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Budget cuts would devastate many and cost more

Anticipating increased needs people will have if proposed state budget cuts are approved in December, Scott Cooper, director of parish social ministries, and Ann Marie Byrd, director of development, said Catholic Charities Spokane has increased its annual Christmas Collection goal from $750,000, which it surpassed in 2010, to $800,000 for 2011.

Recently Rob McCann, executive director of Catholic Charities Spokane,  Marilee Roloff, director of Volunteers of America of Eastern Washington and North Idaho, and 42 other directors of nonprofits and social services wrote an open letter to legislators and the community on the expected impact of cuts to disability benefits, domestic violence programs, mental health care, homeless programs, subsidized child care, housing assistance, homeless shelters, food assistance and health care reimbursements.

Ann Marie Byrd and Scott Cooper
Ann Marie Byrd and Scott Cooper

“We are standing for the poor and marginalized, telling legislators and the community how the cuts will affect these individuals,” Scott said.  “Even smaller nonprofits that do not receive state funds will also be affected by greater demand for their services.”

“Catholic Charities believes that each and every person is made in the image and likeness of God and deserves respect, compassion and dignity.  We have been concerned about references in some media to the poor as lazy and being architects of their own suffering,” said Ann Marie.

“We have to take care of our brothers and sisters,” she said.  “It is not easy for someone suffering from mental illness or substance abuse simply to find a job.”

In his 16 years in social services in Spokane, Scott remembers nothing like the agencies’ coming together to make this public statement.

He said the Disability Lifeline program was intended to cover people as they transitioned to SSDI and SSI.  People dropped from the state’s program in November may have had no time to complete the process and now receive only food stamps.

Ann Marie explained that Catholic Charities provides a continuum of care for homeless people with its emergency sleeping programs and shelters to transitional and permanent housing. 

For example, St. Margaret’s Shelter first provides women shelter and then helps move them to transitional and then permanent housing.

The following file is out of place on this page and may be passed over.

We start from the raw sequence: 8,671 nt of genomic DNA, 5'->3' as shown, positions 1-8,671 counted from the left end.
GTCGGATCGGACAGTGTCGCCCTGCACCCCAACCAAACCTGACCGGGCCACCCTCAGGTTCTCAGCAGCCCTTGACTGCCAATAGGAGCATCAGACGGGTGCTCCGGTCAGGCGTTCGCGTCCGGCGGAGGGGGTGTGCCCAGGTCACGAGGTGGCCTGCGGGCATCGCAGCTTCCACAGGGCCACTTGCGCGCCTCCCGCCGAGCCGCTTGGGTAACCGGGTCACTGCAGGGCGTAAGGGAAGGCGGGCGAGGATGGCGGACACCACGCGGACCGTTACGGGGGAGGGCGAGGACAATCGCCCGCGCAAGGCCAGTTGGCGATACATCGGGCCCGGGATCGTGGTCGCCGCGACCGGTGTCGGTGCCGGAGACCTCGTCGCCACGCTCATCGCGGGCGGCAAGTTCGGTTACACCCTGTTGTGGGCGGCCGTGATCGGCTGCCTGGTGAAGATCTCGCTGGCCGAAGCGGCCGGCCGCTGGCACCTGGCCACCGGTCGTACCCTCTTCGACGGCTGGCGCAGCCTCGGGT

Scott wonders if the state is doing what the City of Spokane did last year, when it said it could not fund the House of Charity’s sleeping program in the summer.

“The community stepped up to fund the program rather than see it shut down,” he said, “but there are only so many times we can go to our donor base with the threat of programs shutting down.”

Catholic social teachings say that the government has a role to play in caring for the needy, he pointed out. 

It is not solely the role of private citizens and nonprofits,” he said.  “There is a role for the state, as well.  We may try to fill the gap, but we’ll be overwhelmed.

“What would it really mean for congregations to take responsibility for people seeking services?” he asked.  “They come with a spectrum of issues that need specialized care—criminal backgrounds, sexual offenses, mental illnesses, developmental disabilities and substance abuse. 

“How equipped are congregations to meet those needs?” he asked, repeating:  “Faith communities have a role and responsibility, but so does the state.  We have to work together.”

In fact, he said, the proposed budget cuts will not bring savings in the long-term, because there will be more deaths, more crime and more poverty.  There will be more fights and injuries on the streets, because more people will be living on the streets.  He said everyone will also pay through increased health insurance premiums as more people rely on emergency rooms for health care.

Ann Marie added that providing overnight shelter for someone at the House of Charity costs $4 to $6 a night, in contrast with the cost of more than $100 to house someone in jail overnight.  “We will all pay for that,” she said.

Scott said he is concerned about effects of the cuts in small, rural communities that some state programs do not reach, because some low-income people may have moved to those communities where the cost of living is lower. 

“If disability checks disappear and there’s no homeless shelter, where do people go?” he asked.

A Catholic Charities staff member in Colville reported receiving eight to 10 calls a day for assistance as more people there become homeless. 

The precursors are power shut offs, loss of employment, families being cut off TANF and people with mental or physical health issues losing support.

On the increased goal for the Christmas Collection, Ann Marie said Catholic Charities Spokane uses 93 percent of its income for direct services. She added that the community’s support of Catholic Charities “help us provide vital, life-saving programs and services to help us meet the needs of the most vulnerable in our midst.”

For information, call 358-4266 or visit

Summary of letter to legislators and community is The Sounding Board.